Before Dole Street became Dole Street it was called by its Hawaiian name -- Kapa'akea Street.
University of Hawaii graduate student Kepoo Keliipaakaua found it on an 1882 survey map of the Manoa area. Kapa'akea means coral bedrock or limestone.
"This is the type you'll see a lot in the leeward side, and especially around Ewa or the Honouliuli area," Keliipaakaua said.
In the 1950s, though, Hawaii's territorial government changed the name to Dole Street to honor Sanford Dole's family.
Dole was a lawyer and Hawaii's first territorial governor. But many consider him an enemy of Hawaiian royalty and friend of the elite immigrant community.
"The name Dole perpetuates this legacy of what occurred during the illegal overthrow, the occupation of Hawaii," Keliipaakaua said.
Given that, the University of Hawaii Graduate Student Organization is trying to spur the city to restore Dole Street to its Hawaiian name.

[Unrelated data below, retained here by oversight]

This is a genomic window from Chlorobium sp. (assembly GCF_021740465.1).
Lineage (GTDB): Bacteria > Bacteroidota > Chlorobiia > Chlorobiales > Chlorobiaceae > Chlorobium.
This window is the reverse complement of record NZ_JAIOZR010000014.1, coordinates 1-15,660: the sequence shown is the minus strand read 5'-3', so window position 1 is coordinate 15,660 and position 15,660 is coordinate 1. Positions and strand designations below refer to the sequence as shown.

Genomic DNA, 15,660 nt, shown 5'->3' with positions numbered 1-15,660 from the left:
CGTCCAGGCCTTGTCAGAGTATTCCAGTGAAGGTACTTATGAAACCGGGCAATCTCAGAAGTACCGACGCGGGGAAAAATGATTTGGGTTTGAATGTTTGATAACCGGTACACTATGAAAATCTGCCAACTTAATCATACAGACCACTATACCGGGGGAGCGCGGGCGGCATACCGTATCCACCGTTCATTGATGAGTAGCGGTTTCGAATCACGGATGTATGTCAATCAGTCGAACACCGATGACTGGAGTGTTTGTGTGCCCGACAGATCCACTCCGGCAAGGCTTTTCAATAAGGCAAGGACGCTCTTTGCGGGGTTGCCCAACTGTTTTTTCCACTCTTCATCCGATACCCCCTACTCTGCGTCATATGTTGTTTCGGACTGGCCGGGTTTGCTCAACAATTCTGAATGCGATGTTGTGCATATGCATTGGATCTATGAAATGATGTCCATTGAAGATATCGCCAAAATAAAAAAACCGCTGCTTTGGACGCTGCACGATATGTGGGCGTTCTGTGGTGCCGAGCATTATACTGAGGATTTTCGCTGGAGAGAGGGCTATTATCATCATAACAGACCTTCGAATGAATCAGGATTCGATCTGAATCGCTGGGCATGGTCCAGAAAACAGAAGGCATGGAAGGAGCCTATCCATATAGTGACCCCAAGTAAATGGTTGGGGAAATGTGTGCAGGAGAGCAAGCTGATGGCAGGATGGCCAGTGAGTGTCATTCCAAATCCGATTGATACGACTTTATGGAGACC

"We're going door to door down Dole Street to talk to folks, seeing if they'll be supportive of the name change. We have to get at least over 50 percent of the residents on board," GSO president Amy McKee said.
Some will view it as an inconvenience. Residents would have to change the street name on their IDs and all personal documents.
But Dole Street resident Coline Aiu supports the idea.
"Mango trees are gone. Plum trees are gone. So many things are gone. And I think within the street names you can recall the history. We want a positive history," she said.
Besides community support, the city Department of Land Utilization, the Honolulu Fire Department, Honolulu Police Department and the post office have to all agree to the name change.
"It's for all the right reasons," McKee said. "We're doing our best to call it Kapa'akea Street now. But we'll catch each other saying Dole and gently correct each other."
The Manoa Neighborhood Board drafted a resolution for the name change. Board members will vote on it at their February meeting.